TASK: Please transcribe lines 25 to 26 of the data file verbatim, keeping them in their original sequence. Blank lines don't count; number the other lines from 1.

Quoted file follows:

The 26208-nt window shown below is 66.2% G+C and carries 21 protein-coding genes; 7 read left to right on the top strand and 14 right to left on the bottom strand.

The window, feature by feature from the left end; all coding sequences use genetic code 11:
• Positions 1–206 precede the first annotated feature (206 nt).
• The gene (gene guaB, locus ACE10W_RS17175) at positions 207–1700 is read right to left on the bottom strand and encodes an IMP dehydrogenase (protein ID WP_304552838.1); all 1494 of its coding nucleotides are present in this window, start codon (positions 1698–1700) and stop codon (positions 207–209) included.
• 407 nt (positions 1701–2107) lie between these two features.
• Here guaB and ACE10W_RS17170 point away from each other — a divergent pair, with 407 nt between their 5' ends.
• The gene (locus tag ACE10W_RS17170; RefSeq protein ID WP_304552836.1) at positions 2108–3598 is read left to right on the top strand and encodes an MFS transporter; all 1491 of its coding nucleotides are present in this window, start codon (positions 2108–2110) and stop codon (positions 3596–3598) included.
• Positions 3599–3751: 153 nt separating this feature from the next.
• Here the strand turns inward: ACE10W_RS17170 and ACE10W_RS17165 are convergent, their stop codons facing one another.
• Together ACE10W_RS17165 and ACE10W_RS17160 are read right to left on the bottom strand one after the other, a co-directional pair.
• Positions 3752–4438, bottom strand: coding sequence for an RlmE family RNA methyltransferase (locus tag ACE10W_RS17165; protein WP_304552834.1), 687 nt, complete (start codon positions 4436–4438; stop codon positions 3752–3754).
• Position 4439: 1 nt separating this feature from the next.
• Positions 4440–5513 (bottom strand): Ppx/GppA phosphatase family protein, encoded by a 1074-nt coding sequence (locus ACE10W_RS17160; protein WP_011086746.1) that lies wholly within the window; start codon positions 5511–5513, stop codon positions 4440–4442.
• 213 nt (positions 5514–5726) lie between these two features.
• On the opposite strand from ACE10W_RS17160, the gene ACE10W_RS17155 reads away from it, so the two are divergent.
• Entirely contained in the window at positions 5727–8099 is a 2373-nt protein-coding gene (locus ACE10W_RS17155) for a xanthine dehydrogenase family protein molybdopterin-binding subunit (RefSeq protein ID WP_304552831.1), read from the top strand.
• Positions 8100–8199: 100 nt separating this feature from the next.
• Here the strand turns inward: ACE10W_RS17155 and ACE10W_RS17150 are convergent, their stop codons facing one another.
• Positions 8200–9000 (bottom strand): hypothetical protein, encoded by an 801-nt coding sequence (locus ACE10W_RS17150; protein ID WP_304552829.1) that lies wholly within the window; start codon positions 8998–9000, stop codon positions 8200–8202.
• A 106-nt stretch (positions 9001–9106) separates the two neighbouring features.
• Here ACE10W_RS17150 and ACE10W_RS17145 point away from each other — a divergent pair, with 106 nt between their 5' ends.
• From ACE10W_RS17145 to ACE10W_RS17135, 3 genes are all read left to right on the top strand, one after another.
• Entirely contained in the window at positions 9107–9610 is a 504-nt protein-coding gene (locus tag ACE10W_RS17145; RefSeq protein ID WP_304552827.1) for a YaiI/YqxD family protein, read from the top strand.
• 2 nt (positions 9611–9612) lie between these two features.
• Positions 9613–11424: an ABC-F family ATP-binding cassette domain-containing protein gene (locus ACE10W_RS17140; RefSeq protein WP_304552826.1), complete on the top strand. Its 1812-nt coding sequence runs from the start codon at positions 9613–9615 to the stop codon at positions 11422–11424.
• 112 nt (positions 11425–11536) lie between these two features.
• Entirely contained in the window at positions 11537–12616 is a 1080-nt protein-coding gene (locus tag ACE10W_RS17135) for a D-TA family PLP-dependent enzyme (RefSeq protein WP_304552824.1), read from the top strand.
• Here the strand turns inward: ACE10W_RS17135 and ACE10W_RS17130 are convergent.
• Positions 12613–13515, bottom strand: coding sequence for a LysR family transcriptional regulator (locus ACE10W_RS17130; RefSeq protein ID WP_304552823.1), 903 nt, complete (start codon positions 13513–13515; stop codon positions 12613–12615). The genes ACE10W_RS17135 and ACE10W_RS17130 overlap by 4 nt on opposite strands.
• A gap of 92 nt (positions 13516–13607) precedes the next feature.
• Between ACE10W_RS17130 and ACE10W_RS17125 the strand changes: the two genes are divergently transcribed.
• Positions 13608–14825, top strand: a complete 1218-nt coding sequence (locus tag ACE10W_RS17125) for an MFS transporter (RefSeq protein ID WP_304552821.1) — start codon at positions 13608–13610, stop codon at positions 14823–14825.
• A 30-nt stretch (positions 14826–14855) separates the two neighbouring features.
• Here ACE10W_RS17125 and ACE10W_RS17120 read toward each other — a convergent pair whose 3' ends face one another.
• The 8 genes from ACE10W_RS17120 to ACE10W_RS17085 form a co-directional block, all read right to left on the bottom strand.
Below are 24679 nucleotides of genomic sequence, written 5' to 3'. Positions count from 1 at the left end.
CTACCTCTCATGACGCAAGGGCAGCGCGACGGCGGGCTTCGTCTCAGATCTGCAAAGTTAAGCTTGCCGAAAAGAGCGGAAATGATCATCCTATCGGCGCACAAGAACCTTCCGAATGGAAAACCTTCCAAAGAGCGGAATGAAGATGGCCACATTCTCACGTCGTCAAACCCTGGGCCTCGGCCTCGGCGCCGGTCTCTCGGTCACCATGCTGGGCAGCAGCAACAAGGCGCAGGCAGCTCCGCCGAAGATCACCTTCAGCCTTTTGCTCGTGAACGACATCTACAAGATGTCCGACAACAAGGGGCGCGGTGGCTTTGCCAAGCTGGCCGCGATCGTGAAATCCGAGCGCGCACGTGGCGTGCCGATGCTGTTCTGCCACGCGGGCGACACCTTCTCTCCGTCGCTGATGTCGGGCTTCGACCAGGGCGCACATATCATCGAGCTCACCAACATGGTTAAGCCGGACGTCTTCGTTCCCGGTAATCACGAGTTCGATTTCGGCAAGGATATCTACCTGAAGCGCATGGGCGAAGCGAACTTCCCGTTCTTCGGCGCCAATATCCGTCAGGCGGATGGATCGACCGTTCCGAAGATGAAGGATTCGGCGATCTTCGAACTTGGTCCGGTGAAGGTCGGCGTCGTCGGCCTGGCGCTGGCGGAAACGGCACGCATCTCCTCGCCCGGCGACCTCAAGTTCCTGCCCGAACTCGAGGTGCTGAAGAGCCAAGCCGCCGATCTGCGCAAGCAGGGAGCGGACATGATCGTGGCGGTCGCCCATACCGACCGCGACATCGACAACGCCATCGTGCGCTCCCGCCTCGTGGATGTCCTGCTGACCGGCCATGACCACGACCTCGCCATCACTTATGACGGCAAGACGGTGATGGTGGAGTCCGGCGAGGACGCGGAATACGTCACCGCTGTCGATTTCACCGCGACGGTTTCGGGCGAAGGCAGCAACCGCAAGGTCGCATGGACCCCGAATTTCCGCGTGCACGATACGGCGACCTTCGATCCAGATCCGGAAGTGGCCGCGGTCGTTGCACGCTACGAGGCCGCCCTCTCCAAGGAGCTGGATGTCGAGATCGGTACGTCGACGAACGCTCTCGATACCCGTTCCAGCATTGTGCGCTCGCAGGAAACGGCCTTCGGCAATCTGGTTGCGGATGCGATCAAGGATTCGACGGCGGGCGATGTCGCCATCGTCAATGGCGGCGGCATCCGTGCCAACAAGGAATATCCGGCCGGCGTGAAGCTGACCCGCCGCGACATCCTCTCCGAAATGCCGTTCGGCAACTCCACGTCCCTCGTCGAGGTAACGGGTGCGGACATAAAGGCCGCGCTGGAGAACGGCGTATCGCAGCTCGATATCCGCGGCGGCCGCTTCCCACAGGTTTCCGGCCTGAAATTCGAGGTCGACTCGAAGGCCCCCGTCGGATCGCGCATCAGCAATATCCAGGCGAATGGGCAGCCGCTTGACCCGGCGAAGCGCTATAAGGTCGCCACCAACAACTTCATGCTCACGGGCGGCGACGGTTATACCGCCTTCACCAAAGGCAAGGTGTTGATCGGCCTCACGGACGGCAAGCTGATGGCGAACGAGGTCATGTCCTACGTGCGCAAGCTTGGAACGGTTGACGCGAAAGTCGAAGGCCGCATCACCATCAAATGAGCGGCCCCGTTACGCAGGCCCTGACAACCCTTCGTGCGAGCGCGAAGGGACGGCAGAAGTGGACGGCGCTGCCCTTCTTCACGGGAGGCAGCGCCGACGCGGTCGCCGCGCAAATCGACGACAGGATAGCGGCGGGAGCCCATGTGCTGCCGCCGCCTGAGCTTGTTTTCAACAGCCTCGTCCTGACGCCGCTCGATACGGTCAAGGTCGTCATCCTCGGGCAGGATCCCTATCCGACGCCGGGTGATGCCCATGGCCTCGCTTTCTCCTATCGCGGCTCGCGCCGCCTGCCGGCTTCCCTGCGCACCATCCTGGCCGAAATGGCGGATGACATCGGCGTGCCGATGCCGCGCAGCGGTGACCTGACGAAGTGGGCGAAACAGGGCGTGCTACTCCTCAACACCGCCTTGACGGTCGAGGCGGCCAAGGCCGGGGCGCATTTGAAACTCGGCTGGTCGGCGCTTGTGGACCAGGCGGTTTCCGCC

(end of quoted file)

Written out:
• Positions 9613–11424: an ABC-F family ATP-binding cassette domain-containing protein gene (locus ACE10W_RS17140; RefSeq protein WP_304552826.1), complete on the top strand. Its 1812-nt coding sequence runs from the start codon at positions 9613–9615 to the stop codon at positions 11422–11424.
• 112 nt (positions 11425–11536) lie between these two features.